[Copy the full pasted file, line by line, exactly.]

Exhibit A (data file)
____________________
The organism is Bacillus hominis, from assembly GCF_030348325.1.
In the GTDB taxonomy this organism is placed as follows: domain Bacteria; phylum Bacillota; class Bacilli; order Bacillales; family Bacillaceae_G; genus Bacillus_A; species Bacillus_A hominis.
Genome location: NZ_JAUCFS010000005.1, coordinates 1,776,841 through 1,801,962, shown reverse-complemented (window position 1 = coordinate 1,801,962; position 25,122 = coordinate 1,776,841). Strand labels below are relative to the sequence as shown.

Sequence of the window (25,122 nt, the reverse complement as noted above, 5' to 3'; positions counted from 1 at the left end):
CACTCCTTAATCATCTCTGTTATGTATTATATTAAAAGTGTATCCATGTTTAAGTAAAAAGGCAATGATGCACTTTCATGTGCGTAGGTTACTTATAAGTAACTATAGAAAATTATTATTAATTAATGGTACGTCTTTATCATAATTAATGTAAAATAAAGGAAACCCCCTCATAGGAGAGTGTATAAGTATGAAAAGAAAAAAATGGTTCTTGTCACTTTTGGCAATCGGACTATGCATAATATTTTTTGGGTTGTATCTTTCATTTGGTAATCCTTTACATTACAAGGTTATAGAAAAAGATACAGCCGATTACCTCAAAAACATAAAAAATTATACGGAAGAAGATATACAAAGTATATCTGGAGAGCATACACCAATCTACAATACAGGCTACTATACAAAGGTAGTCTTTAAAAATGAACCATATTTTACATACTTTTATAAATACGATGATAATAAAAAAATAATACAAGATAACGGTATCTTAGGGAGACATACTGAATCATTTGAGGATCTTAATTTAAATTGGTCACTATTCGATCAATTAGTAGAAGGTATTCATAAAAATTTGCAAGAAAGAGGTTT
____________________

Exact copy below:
The organism is Bacillus hominis, from assembly GCF_030348325.1.
In the GTDB taxonomy this organism is placed as follows: domain Bacteria; phylum Bacillota; class Bacilli; order Bacillales; family Bacillaceae_G; genus Bacillus_A; species Bacillus_A hominis.
Genome location: NZ_JAUCFS010000005.1, coordinates 1,776,841 through 1,801,962, shown reverse-complemented (window position 1 = coordinate 1,801,962; position 25,122 = coordinate 1,776,841). Strand labels below are relative to the sequence as shown.

Sequence of the window (25,122 nt, the reverse complement as noted above, 5' to 3'; positions counted from 1 at the left end):
CACTCCTTAATCATCTCTGTTATGTATTATATTAAAAGTGTATCCATGTTTAAGTAAAAAGGCAATGATGCACTTTCATGTGCGTAGGTTACTTATAAGTAACTATAGAAAATTATTATTAATTAATGGTACGTCTTTATCATAATTAATGTAAAATAAAGGAAACCCCCTCATAGGAGAGTGTATAAGTATGAAAAGAAAAAAATGGTTCTTGTCACTTTTGGCAATCGGACTATGCATAATATTTTTTGGGTTGTATCTTTCATTTGGTAATCCTTTACATTACAAGGTTATAGAAAAAGATACAGCCGATTACCTCAAAAACATAAAAAATTATACGGAAGAAGATATACAAAGTATATCTGGAGAGCATACACCAATCTACAATACAGGCTACTATACAAAGGTAGTCTTTAAAAATGAACCATATTTTACATACTTTTATAAATACGATGATAATAAAAAAATAATACAAGATAACGGTATCTTAGGGAGACATACTGAATCATTTGAGGATCTTAATTTAAATTGGTCACTATTCGATCAATTAGTAGAAGGTATTCATAAAAATTTGCAAGAAAGAGGTTT